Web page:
match (a, b) {
                                (true, true) => {
                                    player_i.score.set(player_i.score.get() + scoring.both_good);
                                    player_j.score.set(player_j.score.get() + scoring.both_good);
                                }
                                (false, false) => {
                                    player_i.score.set(player_i.score.get() + scoring.both_bad);
                                    player_j.score.set(player_j.score.get() + scoring.both_bad);
                                }
                                (false, true) => {
                                    player_i.score.set(player_i.score.get() + scoring.betray);
                                }
                                (true, false) => {
                                    player_j.score.set(player_j.score.get() + scoring.betray);
                                }
                            }
                            record_i.push(a);
                            record_j.push(b);
                        }
                    }
                }
            }
        }
    }
    fn collect_scoring(&self) -> Vec<i32> {
        struct ScoreOnlyCallback<F: FnMut(&Cell<i32>)>(F);
        impl<F: FnMut(&Cell<i32>)> GenericCallback for ScoreOnlyCallback<F> {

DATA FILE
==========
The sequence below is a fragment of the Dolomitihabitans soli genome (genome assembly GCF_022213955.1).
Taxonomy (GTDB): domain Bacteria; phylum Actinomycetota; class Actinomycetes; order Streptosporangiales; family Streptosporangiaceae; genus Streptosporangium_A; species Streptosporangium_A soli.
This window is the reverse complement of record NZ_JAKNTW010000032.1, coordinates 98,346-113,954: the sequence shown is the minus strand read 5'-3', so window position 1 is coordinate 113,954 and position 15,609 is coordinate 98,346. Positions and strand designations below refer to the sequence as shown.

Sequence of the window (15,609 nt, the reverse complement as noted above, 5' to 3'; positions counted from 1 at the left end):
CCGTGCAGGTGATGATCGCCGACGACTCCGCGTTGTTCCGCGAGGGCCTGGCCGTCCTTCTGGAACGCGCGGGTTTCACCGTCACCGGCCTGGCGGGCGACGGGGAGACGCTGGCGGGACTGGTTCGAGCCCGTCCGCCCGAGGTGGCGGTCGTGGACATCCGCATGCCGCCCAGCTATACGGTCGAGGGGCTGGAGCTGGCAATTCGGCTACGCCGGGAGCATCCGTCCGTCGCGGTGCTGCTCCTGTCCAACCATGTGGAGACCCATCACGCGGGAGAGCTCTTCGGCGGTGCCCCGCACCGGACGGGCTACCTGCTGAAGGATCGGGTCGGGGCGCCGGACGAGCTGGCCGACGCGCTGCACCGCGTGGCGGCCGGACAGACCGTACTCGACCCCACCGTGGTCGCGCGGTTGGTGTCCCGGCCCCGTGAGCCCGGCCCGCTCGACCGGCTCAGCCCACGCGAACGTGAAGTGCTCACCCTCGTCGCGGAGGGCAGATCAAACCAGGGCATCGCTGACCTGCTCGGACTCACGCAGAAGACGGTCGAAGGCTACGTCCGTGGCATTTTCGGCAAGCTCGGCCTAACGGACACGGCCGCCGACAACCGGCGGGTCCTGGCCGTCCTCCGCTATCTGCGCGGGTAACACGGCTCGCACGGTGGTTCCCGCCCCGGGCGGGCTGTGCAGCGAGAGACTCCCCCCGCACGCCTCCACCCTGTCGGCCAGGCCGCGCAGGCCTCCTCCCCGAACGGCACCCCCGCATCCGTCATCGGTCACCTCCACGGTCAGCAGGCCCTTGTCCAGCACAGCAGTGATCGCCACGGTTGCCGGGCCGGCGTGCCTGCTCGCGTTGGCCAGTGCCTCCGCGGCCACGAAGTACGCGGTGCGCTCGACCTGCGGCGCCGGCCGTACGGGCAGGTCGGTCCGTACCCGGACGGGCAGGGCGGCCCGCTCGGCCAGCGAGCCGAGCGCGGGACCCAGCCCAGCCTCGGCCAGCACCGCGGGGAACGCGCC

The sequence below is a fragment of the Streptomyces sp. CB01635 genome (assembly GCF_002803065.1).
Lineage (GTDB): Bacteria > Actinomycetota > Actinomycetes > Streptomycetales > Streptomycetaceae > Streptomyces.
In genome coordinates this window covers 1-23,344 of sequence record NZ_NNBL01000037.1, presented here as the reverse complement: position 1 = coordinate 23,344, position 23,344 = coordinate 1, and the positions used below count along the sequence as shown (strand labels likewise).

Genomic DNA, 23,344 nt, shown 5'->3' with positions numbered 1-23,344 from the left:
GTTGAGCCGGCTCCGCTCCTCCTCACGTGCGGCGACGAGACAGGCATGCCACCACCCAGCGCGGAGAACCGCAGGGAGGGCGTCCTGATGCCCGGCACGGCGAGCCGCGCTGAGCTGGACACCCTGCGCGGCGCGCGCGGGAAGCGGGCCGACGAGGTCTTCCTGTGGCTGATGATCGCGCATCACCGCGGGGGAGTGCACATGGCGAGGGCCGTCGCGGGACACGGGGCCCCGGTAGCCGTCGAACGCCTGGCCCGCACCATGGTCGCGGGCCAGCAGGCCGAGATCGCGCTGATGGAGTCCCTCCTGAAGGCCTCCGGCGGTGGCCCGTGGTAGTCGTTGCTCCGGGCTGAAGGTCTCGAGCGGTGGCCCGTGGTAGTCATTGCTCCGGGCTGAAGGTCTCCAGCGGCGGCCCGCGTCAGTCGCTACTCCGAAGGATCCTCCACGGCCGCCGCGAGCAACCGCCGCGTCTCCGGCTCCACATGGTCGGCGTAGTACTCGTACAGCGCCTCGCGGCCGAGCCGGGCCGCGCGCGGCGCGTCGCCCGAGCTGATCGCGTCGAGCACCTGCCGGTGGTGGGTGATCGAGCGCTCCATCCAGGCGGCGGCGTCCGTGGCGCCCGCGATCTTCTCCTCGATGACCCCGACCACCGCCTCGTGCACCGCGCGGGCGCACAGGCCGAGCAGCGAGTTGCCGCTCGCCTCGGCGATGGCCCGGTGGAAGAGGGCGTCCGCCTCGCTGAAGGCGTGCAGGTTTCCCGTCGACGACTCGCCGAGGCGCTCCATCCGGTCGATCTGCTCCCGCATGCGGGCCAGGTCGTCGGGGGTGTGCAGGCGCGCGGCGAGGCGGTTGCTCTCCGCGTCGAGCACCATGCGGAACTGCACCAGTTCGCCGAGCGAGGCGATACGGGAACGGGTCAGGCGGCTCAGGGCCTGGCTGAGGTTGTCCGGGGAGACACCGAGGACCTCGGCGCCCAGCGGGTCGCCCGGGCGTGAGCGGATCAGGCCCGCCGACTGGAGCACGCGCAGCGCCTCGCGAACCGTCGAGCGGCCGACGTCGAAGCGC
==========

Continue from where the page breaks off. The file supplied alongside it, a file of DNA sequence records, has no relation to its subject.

fn call<S: Strategy>(&mut self, player: &Player<S>) {
                (self.0)(&player.score)
            }
        }
        let mut num_players = 0;
        self.players.for_each(&mut ScoreOnlyCallback(|_| {
            num_players += 1;
        }));
        let mut scores = Vec::with_capacity(num_players);

        self.players.for_each(&mut ScoreOnlyCallback(|score| {
            scores.push(score.get());
        }));
        scores
    }
}

fn main() {
    let tour = Tournament {
        players: players!(
            |_ri, _rj| false,
            |_ri, _rj| false,
            |_ri, _rj| false,
            |_ri, _rj| true,
            |_ri, _rj| true,
            |_ri, _rj| true,
        ),
        scoring: Scoring {
            both_good: 1,
            both_bad: 2,
            betray: 3,
        },
    };
    tour.run();
    let scores = tour.collect_scoring();
    dbg!(scores);
}
2 Likes

Thanks! Really appreciate it.

 // TODO: Is this order of arguments actually correct?
                            // or should it be (player_j.strategy)(&record_j, &record_i) ?
                            let b = (player_j.strategy)(&record_i, &record_j);

You are right. My argument order was incorrect.